Get The Most Money Out Of Your FAFSA It can get expensive to go to college, and if you’re like most students, you may need some financial assistance, whether that’s grants, scholarships or loans. While online title loans no inspection are useful for short-term college expenses that you’ll be able to pay back quickly, for […]
Get The Most Money Out Of Your FAFSA
It can get expensive to go to college, and if you’re like most students, you may need some financial assistance, whether that’s grants, scholarships or loans. While online title loans no inspection are useful for short-term college expenses that you’ll be able to pay back quickly, for other costs, you’ll need a long-term solution.
Your financial assistance all starts with completing the Free Application for Federal Student Aid (FAFSA). Completing this application is a requirement to get any type of federal student aid, and you must do it every year. Here are a few key FAFSA tips that will help you get the most financial help.
Get It Done Early
After a change signed by Barack Obama in September of 2015, the earliest date you could submit the FAFSA was changed from January 1 to October 1 the year before the school year. The deadline is June 30 of the school year. It’s easiest to explain with an example. For the 2018-2019 school year, the earliest you could apply for the FAFSA is October 1, 2017. The latest you could apply is June 30, 2019.
Even though that seems like plenty of time, you’re much more likely to quality for financial aid by applying early. Many states and colleges have their own deadlines that are earlier than the federal deadline, and financial aid often gets awarded to applicants on a first-come, first-served basis.
It’s in your best interest to get your application in as soon as possible. You’re also better off doing your application online. Not only will it process faster, but it’s also easier, because the online app has skip logic and only requires you to answer relevant questions. Here’s how to apply online:
- Visit the FAFSA website.
- Click either the Start a New FAFSA button if this is your first time filling out the FAFSA for this school year or the Login button if you need to access a FAFSA application you already started for this school year.
Have All the Requirements on Hand
You’re going to need several pieces of information and documents to complete the FAFSA. Although you’re free to stop at any time and come back to the application later, even if you’re doing it online, it’s better to gather all the required FAFSA documents first to get yours done efficiently.
Here are some of the documents you’ll need for the FAFSA:
- Your driver’s license
- W-2 forms from two years ago for both yourself and your parents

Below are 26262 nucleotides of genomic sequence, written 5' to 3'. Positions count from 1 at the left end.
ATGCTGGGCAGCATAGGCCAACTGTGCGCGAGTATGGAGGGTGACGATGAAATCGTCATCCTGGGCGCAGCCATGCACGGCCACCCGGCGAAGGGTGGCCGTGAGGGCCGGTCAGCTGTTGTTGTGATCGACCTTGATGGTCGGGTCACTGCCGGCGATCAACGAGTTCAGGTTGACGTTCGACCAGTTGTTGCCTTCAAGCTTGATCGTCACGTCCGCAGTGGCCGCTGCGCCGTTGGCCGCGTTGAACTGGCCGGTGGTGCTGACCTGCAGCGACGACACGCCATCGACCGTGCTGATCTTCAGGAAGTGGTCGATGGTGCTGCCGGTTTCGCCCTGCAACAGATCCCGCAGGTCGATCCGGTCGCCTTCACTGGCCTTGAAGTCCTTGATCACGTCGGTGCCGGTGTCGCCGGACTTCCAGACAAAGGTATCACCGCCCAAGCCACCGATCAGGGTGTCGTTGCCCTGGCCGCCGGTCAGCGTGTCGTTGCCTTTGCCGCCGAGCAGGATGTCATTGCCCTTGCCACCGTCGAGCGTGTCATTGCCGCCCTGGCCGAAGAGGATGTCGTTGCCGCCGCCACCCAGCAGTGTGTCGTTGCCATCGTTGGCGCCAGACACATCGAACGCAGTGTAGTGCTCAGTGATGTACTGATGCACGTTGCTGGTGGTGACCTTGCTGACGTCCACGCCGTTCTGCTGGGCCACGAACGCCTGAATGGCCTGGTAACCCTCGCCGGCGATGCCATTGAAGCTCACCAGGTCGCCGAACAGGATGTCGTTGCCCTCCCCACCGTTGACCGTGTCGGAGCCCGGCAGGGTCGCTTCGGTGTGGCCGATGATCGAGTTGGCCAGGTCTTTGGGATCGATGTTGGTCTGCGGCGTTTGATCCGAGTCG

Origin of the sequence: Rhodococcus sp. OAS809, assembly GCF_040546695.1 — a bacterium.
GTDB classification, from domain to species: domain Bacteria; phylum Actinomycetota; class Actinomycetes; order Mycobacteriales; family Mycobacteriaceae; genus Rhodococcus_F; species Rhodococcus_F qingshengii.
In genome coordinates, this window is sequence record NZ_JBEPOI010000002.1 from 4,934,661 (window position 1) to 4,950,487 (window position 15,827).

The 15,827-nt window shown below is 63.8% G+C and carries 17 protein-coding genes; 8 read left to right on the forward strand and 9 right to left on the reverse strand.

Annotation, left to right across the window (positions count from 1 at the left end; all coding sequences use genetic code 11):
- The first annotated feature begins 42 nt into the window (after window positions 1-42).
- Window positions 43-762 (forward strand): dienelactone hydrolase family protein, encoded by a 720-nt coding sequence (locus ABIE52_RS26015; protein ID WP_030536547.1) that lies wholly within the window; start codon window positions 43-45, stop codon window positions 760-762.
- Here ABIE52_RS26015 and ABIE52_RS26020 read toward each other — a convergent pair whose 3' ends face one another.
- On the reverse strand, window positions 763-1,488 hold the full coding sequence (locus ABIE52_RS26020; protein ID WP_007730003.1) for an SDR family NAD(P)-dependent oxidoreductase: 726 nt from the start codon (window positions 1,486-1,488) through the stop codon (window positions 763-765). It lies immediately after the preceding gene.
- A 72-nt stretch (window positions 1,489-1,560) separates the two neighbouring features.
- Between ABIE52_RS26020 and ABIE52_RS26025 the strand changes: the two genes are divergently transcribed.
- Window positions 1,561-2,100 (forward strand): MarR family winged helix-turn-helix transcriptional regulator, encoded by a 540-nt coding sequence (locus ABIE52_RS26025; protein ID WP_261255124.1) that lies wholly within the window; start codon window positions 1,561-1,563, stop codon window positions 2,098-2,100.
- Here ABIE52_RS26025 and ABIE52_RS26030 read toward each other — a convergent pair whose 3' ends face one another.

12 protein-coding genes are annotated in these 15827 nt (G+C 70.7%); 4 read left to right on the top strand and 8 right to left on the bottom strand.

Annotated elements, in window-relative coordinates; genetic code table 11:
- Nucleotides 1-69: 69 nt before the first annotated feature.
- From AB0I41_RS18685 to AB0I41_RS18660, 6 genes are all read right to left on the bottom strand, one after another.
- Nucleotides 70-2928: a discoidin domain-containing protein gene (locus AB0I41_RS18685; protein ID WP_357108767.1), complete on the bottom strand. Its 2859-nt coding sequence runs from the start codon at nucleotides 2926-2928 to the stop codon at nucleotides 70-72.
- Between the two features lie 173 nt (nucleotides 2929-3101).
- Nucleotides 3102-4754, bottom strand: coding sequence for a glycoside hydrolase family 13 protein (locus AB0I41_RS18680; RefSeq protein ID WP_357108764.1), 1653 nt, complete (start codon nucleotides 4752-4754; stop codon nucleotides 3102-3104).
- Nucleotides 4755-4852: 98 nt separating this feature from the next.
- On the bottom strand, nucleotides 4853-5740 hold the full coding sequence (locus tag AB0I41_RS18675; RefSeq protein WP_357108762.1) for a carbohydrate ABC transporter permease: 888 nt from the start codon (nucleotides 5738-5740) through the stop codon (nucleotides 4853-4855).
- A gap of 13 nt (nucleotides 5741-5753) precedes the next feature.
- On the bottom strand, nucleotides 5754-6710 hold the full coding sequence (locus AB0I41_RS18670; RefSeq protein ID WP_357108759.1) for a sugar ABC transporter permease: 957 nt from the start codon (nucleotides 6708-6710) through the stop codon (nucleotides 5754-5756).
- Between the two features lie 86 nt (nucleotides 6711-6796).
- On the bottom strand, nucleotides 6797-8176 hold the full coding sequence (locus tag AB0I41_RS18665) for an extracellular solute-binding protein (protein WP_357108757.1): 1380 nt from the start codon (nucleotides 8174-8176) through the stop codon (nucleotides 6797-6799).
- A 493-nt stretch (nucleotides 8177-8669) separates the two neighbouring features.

- Current banking statements
You’ll also need your Social Security number and records of any untaxed income.
Minimize Student-Held Assets
What the federal government does when you submit your FAFSA is gauge how much money you and your family could reasonably contribute to your college education. The amount that the government estimates your family can contribute is known as the expected family contribution (EFC). The higher this is, the less financial aid you’ll quality for.
You probably can’t change how much money you or your parents earn, but there is one way to lower your EFC, and that’s by keeping your own assets to a minimum. The reason for this is because the government assesses student assets at a higher rate than parent assets.
Here’s how it works – the government takes 20 percent of your assets and takes that amount from your student aid package. Let’s say you have $10,000 saved. The government will reduce your student aid package by $2,000.
It follows a similar procedure with your parental assets, but the key difference is that it only assesses those assets up to 5.6 percent. If you transferred your $10,000 to your parents in the above example, your student aid package would only decrease by a maximum of $560.
As you can see, the best way to maximize your student aid is to put as much in your parents’ names as you can instead of your own.
Move Assets to Sheltered Accounts
Certain types of accounts are sheltered, which means the government doesn’t count them when assessing assets. This includes homes and retirement accounts.
Therefore, it makes sense for your parents to put more money into their retirement accounts and pay more of their mortgage off before you file the FAFSA. They will lower their assets in the process, increasing your student aid package.
On your end, it’s a good idea to transfer assets to your parents or to a 529 plan, which the government assesses at the parental rate even if your name is on the plan. If you need any school supplies, such as a new computer, buy that before you fill out the FAFSA to reduce your assets. If you’ve been thinking of filling out an online application for title loans because you need some quick cash, it’s best to do so after filling out the FAFSA so that the loan won’t be sitting in your bank account to be counted as assets.
The FAFSA plays a huge role in how you pay for college. Follow the tips above to get what you deserve.